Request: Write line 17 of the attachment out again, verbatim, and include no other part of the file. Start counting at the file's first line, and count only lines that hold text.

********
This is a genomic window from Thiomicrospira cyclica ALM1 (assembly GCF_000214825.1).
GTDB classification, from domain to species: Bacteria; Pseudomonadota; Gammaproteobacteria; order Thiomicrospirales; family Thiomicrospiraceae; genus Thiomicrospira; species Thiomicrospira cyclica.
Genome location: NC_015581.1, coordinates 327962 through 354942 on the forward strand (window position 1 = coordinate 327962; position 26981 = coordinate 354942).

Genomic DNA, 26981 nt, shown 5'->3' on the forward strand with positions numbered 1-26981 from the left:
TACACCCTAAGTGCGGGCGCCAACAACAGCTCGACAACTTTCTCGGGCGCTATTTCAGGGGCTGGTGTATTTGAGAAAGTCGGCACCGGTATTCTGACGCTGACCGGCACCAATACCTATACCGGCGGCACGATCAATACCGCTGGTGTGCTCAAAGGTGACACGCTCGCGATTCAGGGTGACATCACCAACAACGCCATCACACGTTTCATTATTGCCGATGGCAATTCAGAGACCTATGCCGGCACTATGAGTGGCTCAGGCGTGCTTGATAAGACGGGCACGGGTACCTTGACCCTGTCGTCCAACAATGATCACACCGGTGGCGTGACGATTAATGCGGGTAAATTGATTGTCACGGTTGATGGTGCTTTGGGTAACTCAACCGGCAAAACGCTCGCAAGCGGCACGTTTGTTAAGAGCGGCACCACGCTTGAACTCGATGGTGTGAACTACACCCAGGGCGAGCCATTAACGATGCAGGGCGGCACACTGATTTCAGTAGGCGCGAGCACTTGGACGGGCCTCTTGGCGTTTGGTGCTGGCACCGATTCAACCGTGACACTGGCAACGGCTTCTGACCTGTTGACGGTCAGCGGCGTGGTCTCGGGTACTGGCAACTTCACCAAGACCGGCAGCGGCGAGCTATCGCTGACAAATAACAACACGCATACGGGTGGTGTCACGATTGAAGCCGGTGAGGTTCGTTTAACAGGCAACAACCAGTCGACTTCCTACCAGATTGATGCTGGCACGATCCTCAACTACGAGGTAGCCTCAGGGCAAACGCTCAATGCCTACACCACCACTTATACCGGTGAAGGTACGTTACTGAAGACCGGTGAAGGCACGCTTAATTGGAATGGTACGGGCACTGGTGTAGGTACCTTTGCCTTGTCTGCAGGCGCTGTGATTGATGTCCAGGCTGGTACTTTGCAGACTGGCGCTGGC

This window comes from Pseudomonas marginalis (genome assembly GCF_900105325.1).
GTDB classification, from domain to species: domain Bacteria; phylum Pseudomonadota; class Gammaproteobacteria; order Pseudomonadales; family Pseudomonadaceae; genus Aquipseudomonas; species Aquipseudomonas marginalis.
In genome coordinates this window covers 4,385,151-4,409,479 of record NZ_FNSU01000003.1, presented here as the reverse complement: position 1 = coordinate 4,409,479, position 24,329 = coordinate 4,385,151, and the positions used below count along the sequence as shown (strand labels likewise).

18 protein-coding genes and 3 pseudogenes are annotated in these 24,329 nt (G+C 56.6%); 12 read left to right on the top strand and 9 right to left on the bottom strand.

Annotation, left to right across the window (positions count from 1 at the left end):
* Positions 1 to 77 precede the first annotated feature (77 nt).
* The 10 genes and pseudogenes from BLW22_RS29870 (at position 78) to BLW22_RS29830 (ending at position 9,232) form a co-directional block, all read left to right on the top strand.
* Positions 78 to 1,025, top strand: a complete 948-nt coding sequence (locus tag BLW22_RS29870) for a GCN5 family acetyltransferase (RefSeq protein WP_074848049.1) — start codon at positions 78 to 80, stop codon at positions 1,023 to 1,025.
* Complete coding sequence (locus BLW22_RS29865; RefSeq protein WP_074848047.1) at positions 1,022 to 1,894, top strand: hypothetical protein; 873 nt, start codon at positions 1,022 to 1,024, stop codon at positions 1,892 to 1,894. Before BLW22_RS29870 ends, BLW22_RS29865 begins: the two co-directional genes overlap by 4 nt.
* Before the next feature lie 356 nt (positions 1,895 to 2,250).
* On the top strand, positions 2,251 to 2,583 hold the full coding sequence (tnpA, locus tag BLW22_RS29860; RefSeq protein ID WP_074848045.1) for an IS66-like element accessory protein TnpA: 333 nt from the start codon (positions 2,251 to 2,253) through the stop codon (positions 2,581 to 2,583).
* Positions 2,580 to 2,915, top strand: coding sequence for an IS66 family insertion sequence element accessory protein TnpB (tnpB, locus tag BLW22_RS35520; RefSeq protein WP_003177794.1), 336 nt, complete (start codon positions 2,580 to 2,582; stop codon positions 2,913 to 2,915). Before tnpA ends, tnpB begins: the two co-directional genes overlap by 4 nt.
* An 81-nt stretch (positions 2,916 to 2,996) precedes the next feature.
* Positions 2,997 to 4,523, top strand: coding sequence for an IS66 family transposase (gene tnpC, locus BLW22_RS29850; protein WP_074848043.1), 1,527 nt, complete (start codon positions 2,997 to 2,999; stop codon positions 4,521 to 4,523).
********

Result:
* Positions 2,580 to 2,915, top strand: coding sequence for an IS66 family insertion sequence element accessory protein TnpB (tnpB, locus tag BLW22_RS35520; RefSeq protein WP_003177794.1), 336 nt, complete (start codon positions 2,580 to 2,582; stop codon positions 2,913 to 2,915). Before tnpA ends, tnpB begins: the two co-directional genes overlap by 4 nt.